The acceleration of telemedicine and its challenges for adoption
Telemedicine is booming around the world and Bart Collet provides us with his insight on why, what’s happening, and the challenges ahead. Bart is the founder of Hyperadvancer, a healthcare innovation company focused on super fast delivery of concrete results. He has vast experience in running a nursing home, and was the co-creator of healthcare hackathons (Hack4Health, Hack Epilepsy, and mHealth Hackathon).
In his role as innovation Architect at in4care, Bart is hosting the Beyond Telemedicine track of Hack Healthcare. The track will explore new technology applications for patient monitoring and consultations, and develop business models for novel telemedicine use cases. These are the two challenges that this track is tackling:
- Expand hospital services with telemedicine: Develop new telemedicine-based services that would help hospitals free up more time for empathy with patients, deliver overall better standard of care and generate new revenues.
- Integrated cancer patient pathways (Hosted by MSD): Provide cancer patients with a more convenient and connected patient care experience by offering a personalized, integrated care pathway including off-the-shelf telemedicine solutions, especially tele-consultations.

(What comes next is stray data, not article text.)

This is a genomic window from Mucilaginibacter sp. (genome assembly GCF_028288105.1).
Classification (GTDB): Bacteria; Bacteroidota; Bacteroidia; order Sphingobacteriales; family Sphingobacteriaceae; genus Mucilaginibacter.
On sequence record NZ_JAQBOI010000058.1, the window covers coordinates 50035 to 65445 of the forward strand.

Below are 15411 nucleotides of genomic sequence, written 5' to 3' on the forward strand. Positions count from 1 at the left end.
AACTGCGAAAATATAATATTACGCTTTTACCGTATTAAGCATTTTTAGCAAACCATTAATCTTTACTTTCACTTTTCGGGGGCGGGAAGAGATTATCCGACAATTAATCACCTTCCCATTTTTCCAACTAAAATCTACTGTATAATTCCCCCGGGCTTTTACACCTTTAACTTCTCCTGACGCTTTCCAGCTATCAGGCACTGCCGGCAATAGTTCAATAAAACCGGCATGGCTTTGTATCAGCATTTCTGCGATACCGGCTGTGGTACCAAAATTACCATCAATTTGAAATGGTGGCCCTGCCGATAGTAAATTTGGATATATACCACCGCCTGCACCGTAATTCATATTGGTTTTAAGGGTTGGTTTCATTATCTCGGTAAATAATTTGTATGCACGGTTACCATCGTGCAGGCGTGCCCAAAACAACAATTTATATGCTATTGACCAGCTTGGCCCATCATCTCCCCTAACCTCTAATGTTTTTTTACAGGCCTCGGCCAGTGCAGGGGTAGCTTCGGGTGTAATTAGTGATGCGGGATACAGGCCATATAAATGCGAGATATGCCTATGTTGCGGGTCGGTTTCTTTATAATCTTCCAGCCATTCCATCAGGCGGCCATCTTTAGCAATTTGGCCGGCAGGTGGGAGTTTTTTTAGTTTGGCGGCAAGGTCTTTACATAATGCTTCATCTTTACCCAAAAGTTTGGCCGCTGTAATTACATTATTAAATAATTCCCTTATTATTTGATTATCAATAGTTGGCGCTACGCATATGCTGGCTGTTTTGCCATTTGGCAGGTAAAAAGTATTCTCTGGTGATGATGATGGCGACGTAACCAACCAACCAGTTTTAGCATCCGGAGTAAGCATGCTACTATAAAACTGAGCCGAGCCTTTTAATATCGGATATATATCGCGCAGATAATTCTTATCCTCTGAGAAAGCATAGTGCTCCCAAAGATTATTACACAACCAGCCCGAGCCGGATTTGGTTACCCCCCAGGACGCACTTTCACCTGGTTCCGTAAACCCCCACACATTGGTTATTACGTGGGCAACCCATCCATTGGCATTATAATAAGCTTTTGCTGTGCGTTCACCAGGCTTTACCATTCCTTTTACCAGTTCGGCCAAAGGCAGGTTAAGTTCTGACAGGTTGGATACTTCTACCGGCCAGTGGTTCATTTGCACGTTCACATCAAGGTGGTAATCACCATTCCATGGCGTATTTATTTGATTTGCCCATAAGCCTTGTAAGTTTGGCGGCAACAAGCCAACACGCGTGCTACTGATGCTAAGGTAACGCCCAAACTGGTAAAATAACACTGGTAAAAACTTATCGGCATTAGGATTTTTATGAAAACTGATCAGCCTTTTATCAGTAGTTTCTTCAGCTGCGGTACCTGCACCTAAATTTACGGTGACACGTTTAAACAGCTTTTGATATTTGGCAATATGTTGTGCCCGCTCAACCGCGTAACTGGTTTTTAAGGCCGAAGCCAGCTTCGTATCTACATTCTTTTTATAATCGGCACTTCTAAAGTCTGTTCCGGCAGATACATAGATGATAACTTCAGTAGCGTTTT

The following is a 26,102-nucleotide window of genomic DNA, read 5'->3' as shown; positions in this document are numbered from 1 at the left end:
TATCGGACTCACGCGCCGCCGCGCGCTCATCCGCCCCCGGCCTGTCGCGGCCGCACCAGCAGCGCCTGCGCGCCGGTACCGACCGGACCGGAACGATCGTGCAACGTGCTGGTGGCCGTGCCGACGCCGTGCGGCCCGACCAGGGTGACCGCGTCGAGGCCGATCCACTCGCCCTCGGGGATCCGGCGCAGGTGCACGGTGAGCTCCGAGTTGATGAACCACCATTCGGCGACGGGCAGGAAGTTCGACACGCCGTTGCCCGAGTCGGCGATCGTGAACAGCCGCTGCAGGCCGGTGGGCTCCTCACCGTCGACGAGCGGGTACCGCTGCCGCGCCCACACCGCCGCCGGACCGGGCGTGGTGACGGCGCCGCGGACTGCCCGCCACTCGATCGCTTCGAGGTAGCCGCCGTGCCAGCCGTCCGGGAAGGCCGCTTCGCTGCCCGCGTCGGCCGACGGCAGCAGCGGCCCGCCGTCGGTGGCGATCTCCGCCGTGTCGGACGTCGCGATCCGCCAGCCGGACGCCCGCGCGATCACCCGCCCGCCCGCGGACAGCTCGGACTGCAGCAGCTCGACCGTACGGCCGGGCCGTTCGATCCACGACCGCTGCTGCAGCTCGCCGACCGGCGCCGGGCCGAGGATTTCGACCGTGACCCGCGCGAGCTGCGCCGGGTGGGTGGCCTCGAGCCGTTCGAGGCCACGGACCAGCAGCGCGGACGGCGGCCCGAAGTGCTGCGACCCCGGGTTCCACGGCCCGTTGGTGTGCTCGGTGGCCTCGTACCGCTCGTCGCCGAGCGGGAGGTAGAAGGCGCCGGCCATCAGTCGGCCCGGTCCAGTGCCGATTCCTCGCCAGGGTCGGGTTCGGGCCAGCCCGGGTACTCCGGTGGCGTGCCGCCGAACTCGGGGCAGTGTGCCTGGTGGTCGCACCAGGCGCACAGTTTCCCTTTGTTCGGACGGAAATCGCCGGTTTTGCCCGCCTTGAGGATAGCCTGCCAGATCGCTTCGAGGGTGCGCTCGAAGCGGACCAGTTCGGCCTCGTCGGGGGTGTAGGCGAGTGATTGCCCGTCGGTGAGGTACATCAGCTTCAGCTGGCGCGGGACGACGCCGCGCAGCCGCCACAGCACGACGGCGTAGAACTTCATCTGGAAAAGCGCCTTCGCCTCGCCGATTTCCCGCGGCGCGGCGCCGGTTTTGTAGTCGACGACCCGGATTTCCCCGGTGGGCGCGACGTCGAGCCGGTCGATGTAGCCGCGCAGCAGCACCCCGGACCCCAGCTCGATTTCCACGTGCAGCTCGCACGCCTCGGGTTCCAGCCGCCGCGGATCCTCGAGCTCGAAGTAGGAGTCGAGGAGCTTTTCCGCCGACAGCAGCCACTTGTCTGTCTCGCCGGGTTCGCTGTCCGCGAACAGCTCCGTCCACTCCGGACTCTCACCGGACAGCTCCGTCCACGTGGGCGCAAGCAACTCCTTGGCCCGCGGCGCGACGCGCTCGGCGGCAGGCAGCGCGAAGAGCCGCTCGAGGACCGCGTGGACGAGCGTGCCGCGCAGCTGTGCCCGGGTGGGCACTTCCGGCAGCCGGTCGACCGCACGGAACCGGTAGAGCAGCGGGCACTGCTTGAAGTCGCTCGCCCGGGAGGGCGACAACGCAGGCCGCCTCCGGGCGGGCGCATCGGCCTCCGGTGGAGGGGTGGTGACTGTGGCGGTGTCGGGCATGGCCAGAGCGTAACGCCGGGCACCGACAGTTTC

If you want to tackle the challenges that hospitals and care providers are facing, come to Hack Healthcare 2021.
Why is telemedicine relevant now? What is enabling the accelerating trend of telemedicine?
Well, my short answer is Covid and the corona crisis.
The technology was already available. If you look at the tools that were available, let’s say 10 years ago, the technology was there to enable video calling and to have a call with your doctor. There was a startup in San Francisco (Sherpaa) which was fully digitized. They had the technology to monitor, to fire sensors, smart watches… It was probably not 100% ready, but it was available in the market. Why is technology enabled telemedicine not widespread? Why isn’t everyone using it?
It is because of a legion of stakeholders that is less interested in those solutions for various reasons; it is because the legacy infrastructure is not up to date, which makes it difficult for external devices and sensors to get that data into electronic health records. Sometimes it is because of reimbursements, as a telemedicine consultation isn’t reimbursed by the national or regional healthcare system.
Another reason is fear: fear of the unknown, fear of cybersecurity threats, privacy, and – the elephant in the room – of the liability.